White House Releases We the People API to the Public

Janet Wagner, Data Journalist / Full Stack Developer
May. 03 2013, 09:00AM EDT

Back in February, ProgrammableWeb reported that The White House had released a new We the People API to a select group of developers at the February 2013 White House Open Data Day Hackathon. The White House has now announced that the read-only version of the We the People API has been released to the public.

We the People Petition Mapper

We the People Petition Mapper App - Screenshot of Live Demo

The read-only version of the We the People API allows developers access to the data on all publicly-available petitions (petitions that pass the 150 signature threshold requirement become publicly-available on the We The People site). There is also a bulk data download (SQL dump) available for developers who do not need real-time petition data.

The We the People API responses are returned in JSON data format and the type of petition data that can be called includes a list of petitions, individual petitions and individual petition signatures.

The White House has also created an API gallery site that showcases applications using the We the People API. Below are a few of the applications showcased in the gallery:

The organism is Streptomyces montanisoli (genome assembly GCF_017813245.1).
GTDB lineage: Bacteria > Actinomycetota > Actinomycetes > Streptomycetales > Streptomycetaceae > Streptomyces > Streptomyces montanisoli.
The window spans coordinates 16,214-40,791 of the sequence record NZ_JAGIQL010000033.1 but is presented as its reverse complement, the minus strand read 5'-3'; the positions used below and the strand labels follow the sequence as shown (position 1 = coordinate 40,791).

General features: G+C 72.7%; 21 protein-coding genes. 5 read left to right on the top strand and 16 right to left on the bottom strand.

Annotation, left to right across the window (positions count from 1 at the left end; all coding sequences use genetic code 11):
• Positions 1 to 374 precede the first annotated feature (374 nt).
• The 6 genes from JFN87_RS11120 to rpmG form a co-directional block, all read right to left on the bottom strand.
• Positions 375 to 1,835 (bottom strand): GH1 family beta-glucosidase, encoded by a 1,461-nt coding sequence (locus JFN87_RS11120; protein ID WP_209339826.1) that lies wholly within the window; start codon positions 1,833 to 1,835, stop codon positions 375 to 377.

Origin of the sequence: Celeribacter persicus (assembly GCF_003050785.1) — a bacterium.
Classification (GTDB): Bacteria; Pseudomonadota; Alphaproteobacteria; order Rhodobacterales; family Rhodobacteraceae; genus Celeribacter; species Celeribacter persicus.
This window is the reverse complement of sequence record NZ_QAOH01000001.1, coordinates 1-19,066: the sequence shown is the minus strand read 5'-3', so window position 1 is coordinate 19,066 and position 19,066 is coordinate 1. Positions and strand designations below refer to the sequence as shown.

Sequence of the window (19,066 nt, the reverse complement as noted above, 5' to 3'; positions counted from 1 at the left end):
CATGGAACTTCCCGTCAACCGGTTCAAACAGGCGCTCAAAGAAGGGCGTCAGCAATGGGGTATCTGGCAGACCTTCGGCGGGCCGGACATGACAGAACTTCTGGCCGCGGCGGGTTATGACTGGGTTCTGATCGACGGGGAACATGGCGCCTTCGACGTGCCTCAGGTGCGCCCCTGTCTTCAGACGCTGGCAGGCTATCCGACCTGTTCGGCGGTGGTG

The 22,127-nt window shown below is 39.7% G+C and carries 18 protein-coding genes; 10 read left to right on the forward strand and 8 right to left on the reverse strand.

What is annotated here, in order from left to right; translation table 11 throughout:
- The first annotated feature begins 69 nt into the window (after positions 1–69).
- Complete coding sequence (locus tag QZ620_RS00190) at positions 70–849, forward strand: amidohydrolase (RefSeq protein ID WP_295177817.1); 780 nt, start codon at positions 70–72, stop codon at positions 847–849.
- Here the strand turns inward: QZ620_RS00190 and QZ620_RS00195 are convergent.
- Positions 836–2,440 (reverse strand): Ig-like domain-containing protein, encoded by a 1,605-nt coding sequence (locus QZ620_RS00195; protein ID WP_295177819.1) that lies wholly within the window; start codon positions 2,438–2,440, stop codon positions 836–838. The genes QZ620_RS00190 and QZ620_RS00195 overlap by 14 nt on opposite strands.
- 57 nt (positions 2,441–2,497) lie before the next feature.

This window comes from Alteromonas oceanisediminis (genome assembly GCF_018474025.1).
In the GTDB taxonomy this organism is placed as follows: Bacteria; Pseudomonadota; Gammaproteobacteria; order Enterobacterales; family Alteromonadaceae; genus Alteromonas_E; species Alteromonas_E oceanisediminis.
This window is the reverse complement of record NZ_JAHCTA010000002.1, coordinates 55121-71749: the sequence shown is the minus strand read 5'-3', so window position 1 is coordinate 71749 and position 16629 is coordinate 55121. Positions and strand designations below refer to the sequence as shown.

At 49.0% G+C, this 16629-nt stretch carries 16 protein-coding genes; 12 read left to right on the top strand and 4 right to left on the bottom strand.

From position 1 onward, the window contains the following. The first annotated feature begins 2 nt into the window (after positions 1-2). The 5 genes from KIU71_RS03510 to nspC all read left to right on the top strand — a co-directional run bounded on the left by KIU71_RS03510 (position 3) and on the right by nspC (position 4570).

• The Widget the People Tool - Application allows users to search for a petition by headline then create a "signatures still needed" embeddable widget.
  • R We the People - An application for the R statistics environment. Users can load petition data and create visualizations such as word clouds.
  • We the People Petition Mapper - Application allows users to render embeddable maps of petition signatures.
  • Where the People - Application generates a visualization based on the location of petition signers.

Developers interested in using the We the People API can find more information at the We the People Developers website.

Janet Wagner is a data journalist and full stack developer based in Toledo, Ohio. Her focus revolves around APIs, data visualization, machine learning, and data-driven journalism. Follow her on Twitter: @webcodepro, Google+, or send her an email.

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